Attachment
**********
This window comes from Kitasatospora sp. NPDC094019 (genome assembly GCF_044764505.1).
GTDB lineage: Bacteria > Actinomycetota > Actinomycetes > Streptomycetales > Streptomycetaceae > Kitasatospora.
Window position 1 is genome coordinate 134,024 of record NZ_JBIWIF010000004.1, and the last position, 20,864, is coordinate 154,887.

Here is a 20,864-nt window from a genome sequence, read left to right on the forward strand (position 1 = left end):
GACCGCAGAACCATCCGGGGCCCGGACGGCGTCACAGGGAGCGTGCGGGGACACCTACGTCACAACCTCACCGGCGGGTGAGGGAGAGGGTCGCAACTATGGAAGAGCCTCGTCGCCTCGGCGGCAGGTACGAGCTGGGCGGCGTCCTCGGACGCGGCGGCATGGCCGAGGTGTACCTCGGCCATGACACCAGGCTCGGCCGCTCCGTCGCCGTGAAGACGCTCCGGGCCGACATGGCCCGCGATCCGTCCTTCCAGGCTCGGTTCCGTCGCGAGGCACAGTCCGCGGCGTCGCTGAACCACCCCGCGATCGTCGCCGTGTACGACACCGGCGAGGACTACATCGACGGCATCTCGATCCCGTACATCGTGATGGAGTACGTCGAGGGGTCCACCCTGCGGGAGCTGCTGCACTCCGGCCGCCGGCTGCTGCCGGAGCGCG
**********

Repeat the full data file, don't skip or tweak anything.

This window comes from Kitasatospora sp. NPDC094019 (genome assembly GCF_044764505.1).
GTDB lineage: Bacteria > Actinomycetota > Actinomycetes > Streptomycetales > Streptomycetaceae > Kitasatospora.
Window position 1 is genome coordinate 134,024 of record NZ_JBIWIF010000004.1, and the last position, 20,864, is coordinate 154,887.

Here is a 20,864-nt window from a genome sequence, read left to right on the forward strand (position 1 = left end):
GACCGCAGAACCATCCGGGGCCCGGACGGCGTCACAGGGAGCGTGCGGGGACACCTACGTCACAACCTCACCGGCGGGTGAGGGAGAGGGTCGCAACTATGGAAGAGCCTCGTCGCCTCGGCGGCAGGTACGAGCTGGGCGGCGTCCTCGGACGCGGCGGCATGGCCGAGGTGTACCTCGGCCATGACACCAGGCTCGGCCGCTCCGTCGCCGTGAAGACGCTCCGGGCCGACATGGCCCGCGATCCGTCCTTCCAGGCTCGGTTCCGTCGCGAGGCACAGTCCGCGGCGTCGCTGAACCACCCCGCGATCGTCGCCGTGTACGACACCGGCGAGGACTACATCGACGGCATCTCGATCCCGTACATCGTGATGGAGTACGTCGAGGGGTCCACCCTGCGGGAGCTGCTGCACTCCGGCCGCCGGCTGCTGCCGGAGCGCG